4420 That is, that man’s human nature should not prevent him from becoming a partaker of the divine. For it was necessary, at first, that nature should be exhibited; then, after that, that what was mortal should be conquered and swallowed up by immortality, and the corruptible by incorruptibility, and that man should be made after the image and likeness of God, having received the knowledge of good and evil.
Anf-01 viii.iv.cxxiv Pg 2 But in the version of the Seventy it is written, ‘Behold, ye die like men, and fall like one of the princes,’2434
2434 In the text there is certainly no distinction given. But if we read ὡς ἄνθρωπος (כְּאָדָם), “as a man,” in the first quotation we shall be able to follow Justin’s argument. in order to manifest the disobedience of men,—I mean of Adam and Eve,—and the fall of one of the princes, i.e., of him who was called the serpent, who fell with a great overthrow, because he deceived Eve. But as my discourse is not intended to touch on this point, but to prove to you that the Holy Ghost reproaches men because they were made like God, free from suffering and death, provided that they kept His commandments, and were deemed deserving of the name of His sons, and yet they, becoming like Adam and Eve, work out death for themselves; let the interpretation of the Psalm be held just as you wish, yet thereby it is demonstrated that all men are deemed worthy of becoming “gods,” and of having power to become sons of the Highest; and shall be each by himself judged and condemned like Adam and Eve. Now I have proved at length that Christ is called God.
Anf-02 vi.ii.xii Pg 19.1
Anf-02 vi.iii.i.vi Pg 3.1
Anf-02 vi.iv.iv.xxi Pg 9.1
Anf-02 vi.iv.ii.xx Pg 43.1
Anf-03 v.iv.ii.vii Pg 5 As therefore the attribute of supremacy would be inappropriate to these, although they are called gods, so is it to the Creator. This is a foolish objection; and my answer to it is, that its author fails to consider that quite as strong an objection might be urged against the (superior) god of Marcion: he too is called god, but is not on that account proved to be divine, as neither are angels nor men, the Creator’s handiwork. If an identity of names affords a presumption in support of equality of condition, how often do worthless menials strut insolently in the names of kings—your Alexanders, Cæsars, and Pompeys!2403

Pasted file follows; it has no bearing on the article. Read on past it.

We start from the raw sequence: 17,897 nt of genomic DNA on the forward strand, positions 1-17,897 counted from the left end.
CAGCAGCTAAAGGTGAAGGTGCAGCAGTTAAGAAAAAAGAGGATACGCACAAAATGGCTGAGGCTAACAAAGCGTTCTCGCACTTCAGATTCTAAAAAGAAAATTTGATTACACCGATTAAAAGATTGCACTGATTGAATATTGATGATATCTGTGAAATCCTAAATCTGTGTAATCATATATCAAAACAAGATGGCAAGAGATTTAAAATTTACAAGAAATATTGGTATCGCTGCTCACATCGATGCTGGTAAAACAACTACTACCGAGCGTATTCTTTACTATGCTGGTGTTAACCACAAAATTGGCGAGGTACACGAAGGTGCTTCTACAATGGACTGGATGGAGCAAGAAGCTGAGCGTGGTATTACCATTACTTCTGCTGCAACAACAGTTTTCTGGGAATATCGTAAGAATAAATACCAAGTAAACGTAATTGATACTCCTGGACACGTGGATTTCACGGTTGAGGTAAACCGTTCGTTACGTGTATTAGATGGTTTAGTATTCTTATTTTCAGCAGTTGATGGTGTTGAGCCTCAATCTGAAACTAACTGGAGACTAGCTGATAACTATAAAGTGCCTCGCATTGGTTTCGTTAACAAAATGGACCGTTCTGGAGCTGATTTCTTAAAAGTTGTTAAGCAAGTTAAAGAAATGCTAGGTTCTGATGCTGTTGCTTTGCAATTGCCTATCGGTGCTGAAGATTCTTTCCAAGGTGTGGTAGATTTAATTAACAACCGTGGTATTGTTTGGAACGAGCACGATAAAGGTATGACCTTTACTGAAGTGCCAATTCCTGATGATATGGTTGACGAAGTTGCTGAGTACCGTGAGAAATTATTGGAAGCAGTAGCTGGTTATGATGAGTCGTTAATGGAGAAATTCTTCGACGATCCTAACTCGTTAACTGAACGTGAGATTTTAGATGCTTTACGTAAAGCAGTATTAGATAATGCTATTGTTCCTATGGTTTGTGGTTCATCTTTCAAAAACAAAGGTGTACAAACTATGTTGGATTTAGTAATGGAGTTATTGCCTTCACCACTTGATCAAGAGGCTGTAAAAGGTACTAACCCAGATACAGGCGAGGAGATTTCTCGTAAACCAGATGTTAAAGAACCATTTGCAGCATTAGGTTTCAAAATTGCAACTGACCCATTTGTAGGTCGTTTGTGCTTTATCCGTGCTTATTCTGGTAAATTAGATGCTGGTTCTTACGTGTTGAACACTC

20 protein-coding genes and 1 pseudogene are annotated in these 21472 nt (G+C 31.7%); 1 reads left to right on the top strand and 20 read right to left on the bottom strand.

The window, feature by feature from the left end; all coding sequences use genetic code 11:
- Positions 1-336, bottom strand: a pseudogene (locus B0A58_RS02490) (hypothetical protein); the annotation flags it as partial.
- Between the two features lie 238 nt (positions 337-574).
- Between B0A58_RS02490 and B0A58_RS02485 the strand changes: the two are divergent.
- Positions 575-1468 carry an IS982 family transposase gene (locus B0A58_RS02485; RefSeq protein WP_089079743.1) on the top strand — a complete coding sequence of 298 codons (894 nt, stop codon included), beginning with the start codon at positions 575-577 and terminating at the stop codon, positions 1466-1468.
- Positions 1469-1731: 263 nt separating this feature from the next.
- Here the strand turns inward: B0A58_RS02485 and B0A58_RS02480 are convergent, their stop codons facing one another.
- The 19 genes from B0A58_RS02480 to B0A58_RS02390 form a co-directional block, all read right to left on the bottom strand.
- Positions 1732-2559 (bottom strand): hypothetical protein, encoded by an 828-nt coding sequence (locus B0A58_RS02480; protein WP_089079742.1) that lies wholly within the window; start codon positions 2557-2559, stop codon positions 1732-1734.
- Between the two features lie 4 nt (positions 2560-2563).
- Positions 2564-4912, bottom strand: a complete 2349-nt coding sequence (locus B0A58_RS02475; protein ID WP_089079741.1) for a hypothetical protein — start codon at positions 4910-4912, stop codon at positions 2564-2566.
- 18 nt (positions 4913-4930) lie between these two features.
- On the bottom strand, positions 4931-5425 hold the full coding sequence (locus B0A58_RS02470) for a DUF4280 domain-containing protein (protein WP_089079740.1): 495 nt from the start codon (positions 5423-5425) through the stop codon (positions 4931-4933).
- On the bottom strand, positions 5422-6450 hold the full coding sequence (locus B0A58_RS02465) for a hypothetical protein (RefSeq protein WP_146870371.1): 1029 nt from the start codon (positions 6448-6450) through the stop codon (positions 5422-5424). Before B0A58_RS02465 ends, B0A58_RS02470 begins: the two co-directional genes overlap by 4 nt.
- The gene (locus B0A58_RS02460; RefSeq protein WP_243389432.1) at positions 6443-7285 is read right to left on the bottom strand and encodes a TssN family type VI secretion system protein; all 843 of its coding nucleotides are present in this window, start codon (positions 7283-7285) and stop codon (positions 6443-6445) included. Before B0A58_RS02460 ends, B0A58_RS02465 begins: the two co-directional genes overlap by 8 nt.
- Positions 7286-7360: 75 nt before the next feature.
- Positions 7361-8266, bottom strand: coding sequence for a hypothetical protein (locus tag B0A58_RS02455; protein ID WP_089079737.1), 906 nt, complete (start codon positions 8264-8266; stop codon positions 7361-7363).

Ps. lxxxii. 1; 6.
2403 The now less obvious nicknames of “Alex. Darius and Olofernes,” are in the text. This fact, however, does not detract from the real attributes of the royal persons. Nay more, the very idols of the Gentiles are called gods. Yet not one of them is divine because he is called a god. It is not, therefore, for the name of god, for its sound or its written form, that I am claiming the supremacy in the Creator, but for the essence2404
2404 Substantiæ. to which the name belongs; and when I find that essence alone is unbegotten and unmade—alone eternal, and the maker of all things—it is not to its name, but its state, not to its designation, but its condition, that I ascribe and appropriate the attribute of the supremacy. And so, because the essence to which I ascribe it has come2405
2405 Vocari obtinuit. to be called god, you suppose that I ascribe it to the name, because I must needs use a name to express the essence, of which indeed that Being consists who is called God, and who is accounted the great Supreme because of His essence, not from His name. In short, Marcion himself, when he imputes this character to his god, imputes it to the nature,2406
2406 Statum. not to the word. That supremacy, then, which we ascribe to God in consideration of His essence, and not because of His name, ought, as we maintain, to be equal2407
2407 Ex pari. in both the beings who consist of that substance for which the name of God is given; because, in as far as they are called gods (i.e. supreme beings, on the strength, of course, of their unbegotten and eternal, and therefore great and supreme essence), in so far the attribute of being the great Supreme cannot be regarded as less or worse in one than in another great Supreme. If the happiness, and sublimity, and perfection2408
2408 Integritas. of the Supreme Being shall hold good of Marcion’s god, it will equally so of ours; and if not of ours, it will equally not hold of Marcion’s. Therefore two supreme beings will be neither equal nor unequal: not equal, because the principle which we have just expounded, that the Supreme Being admits of no comparison with Himself, forbids it; not unequal, because another principle meets us respecting the Supreme Being, that He is capable of no diminution. So, Marcion, you are caught2409
2409 Hæsisti. in the midst of your own Pontic tide. The waves of truth overwhelm you on every side. You can neither set up equal gods nor unequal ones. For there are not two; so far as the question of number is properly concerned. Although the whole matter of the two gods is at issue, we have yet confined our discussion to certain bounds, within which we shall now have to contend about separate peculiarities.
Anf-03 v.v.v Pg 8
<index subject1="Ignatius" subject2="his desire for martyrdom" title="76" id="v.v.v-p8.1"/><index subject1="Ignatius" subject2="speaks of his bonds" title="76" id="v.v.v-p8.2"/>From Syria even unto Rome I fight with beasts,856
Anf-03 v.ix.xiii Pg 9 and again, “God standeth in the congregation of gods;”7913
Ps. lxxxii. 6.
Treasury of Scriptural Knowledge, Chapter 14
VERSE (10) -
Ps 49:6-14,20; 82:6,7 Ec 2:16 Lu 16:20-23